WEST AFRICAN SENIOR SCHOOL CERTIFICATE EXAMINATION

(b) Speed and acceleration of S.H.M.

(c) Period, frequency and amplitude of

a body executing S.H.M.

(d) Energy of S.H.M.

(e) Forced vibration and resonance

Newton’s laws of motion:

(a) First Law:

Inertia of rest and inertia of motion

(b) Second Law:

Force, acceleration, momentum

and impulse

(c) Third Law:

Action and reaction

Relate linear and angular speeds, linear and

angular accelerations.

Experimental determination of ‘g’ with the

simple pendulum and helical spring. The

theory of the principles should be treated but

derivation of the formula for ‘g’ is not

required.

Simple problems may be set on simple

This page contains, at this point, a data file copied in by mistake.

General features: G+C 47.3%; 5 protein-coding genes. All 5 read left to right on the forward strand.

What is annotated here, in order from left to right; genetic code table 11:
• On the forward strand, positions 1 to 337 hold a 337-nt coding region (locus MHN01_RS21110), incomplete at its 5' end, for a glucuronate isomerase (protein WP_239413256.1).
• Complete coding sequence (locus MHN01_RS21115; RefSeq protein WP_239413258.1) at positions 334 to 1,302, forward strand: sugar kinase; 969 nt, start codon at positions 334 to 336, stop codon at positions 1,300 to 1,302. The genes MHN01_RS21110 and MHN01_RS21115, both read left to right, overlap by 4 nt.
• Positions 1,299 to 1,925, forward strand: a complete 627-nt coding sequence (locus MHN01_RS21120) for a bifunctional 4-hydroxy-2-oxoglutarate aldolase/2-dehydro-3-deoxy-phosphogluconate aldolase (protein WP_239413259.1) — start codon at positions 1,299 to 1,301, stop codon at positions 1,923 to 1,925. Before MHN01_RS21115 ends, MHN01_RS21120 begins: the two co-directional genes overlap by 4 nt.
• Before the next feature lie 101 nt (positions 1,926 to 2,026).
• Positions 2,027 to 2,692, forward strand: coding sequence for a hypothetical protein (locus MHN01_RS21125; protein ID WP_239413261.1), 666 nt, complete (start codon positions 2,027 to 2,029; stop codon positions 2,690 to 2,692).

harmonic motion. Mathematical proof of

simple harmonic motion in respect of spiral

spring, bililar suspension and loaded test-tube

is not required.

Distinction between inertial mass and weight

Use of timing devices e.g. ticker-timer to

determine the acceleration of a falling body

and the relationship when the acceleratingforce is constant. Linear momentum and its conservation.

Collision of elastic bodies in a straight line.

Applications: recoil of a gun, jet and rocketpropulsions.

WEST AFRICAN SENIOR SCHOOL CERTIFICATE EXAMINATION

PHYSICS

389

PART II

ENERGY: Mechanical and Heat

TOPICS

NOTES

Energy:

(a) Forms of energy

(b) World energy resources

(c) Conservation of energy

Work, Energy and Power

(a) Concept of work as a measure of

energy transfer

(b) Connept of energy as capability to

do work